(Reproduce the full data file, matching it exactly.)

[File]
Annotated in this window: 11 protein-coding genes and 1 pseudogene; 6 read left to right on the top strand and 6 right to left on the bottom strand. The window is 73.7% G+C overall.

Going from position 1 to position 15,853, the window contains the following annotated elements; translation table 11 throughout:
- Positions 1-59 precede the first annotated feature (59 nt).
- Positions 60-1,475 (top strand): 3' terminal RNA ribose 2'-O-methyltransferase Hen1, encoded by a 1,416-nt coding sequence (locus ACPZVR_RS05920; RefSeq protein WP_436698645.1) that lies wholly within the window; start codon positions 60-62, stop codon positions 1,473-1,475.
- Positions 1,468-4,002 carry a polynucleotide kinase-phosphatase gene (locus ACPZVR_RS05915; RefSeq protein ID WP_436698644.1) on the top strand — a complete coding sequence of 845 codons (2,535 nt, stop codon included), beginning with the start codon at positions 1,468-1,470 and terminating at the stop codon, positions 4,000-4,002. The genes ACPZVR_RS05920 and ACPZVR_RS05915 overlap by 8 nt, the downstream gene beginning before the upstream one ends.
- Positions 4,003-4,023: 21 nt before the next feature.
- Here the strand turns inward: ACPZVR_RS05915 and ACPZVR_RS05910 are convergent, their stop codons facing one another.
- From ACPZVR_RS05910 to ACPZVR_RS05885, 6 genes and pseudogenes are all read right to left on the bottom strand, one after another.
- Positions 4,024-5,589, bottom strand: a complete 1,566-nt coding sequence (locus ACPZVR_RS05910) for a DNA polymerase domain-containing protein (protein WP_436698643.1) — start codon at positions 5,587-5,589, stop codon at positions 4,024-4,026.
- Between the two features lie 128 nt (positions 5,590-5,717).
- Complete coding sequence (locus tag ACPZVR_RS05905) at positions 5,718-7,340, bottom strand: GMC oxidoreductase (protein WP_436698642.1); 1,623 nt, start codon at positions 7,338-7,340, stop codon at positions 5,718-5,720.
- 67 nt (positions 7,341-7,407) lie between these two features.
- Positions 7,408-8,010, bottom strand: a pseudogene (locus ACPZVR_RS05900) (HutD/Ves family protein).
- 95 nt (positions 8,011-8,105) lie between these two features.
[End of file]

Annotated in this window: 11 protein-coding genes and 1 pseudogene; 6 read left to right on the top strand and 6 right to left on the bottom strand. The window is 73.7% G+C overall.

Going from position 1 to position 15,853, the window contains the following annotated elements; translation table 11 throughout:
- Positions 1-59 precede the first annotated feature (59 nt).
- Positions 60-1,475 (top strand): 3' terminal RNA ribose 2'-O-methyltransferase Hen1, encoded by a 1,416-nt coding sequence (locus ACPZVR_RS05920; RefSeq protein WP_436698645.1) that lies wholly within the window; start codon positions 60-62, stop codon positions 1,473-1,475.
- Positions 1,468-4,002 carry a polynucleotide kinase-phosphatase gene (locus ACPZVR_RS05915; RefSeq protein ID WP_436698644.1) on the top strand — a complete coding sequence of 845 codons (2,535 nt, stop codon included), beginning with the start codon at positions 1,468-1,470 and terminating at the stop codon, positions 4,000-4,002. The genes ACPZVR_RS05920 and ACPZVR_RS05915 overlap by 8 nt, the downstream gene beginning before the upstream one ends.
- Positions 4,003-4,023: 21 nt before the next feature.
- Here the strand turns inward: ACPZVR_RS05915 and ACPZVR_RS05910 are convergent, their stop codons facing one another.
- From ACPZVR_RS05910 to ACPZVR_RS05885, 6 genes and pseudogenes are all read right to left on the bottom strand, one after another.
- Positions 4,024-5,589, bottom strand: a complete 1,566-nt coding sequence (locus ACPZVR_RS05910) for a DNA polymerase domain-containing protein (protein WP_436698643.1) — start codon at positions 5,587-5,589, stop codon at positions 4,024-4,026.
- Between the two features lie 128 nt (positions 5,590-5,717).
- Complete coding sequence (locus tag ACPZVR_RS05905) at positions 5,718-7,340, bottom strand: GMC oxidoreductase (protein WP_436698642.1); 1,623 nt, start codon at positions 7,338-7,340, stop codon at positions 5,718-5,720.
- 67 nt (positions 7,341-7,407) lie between these two features.
- Positions 7,408-8,010, bottom strand: a pseudogene (locus ACPZVR_RS05900) (HutD/Ves family protein).
- 95 nt (positions 8,011-8,105) lie between these two features.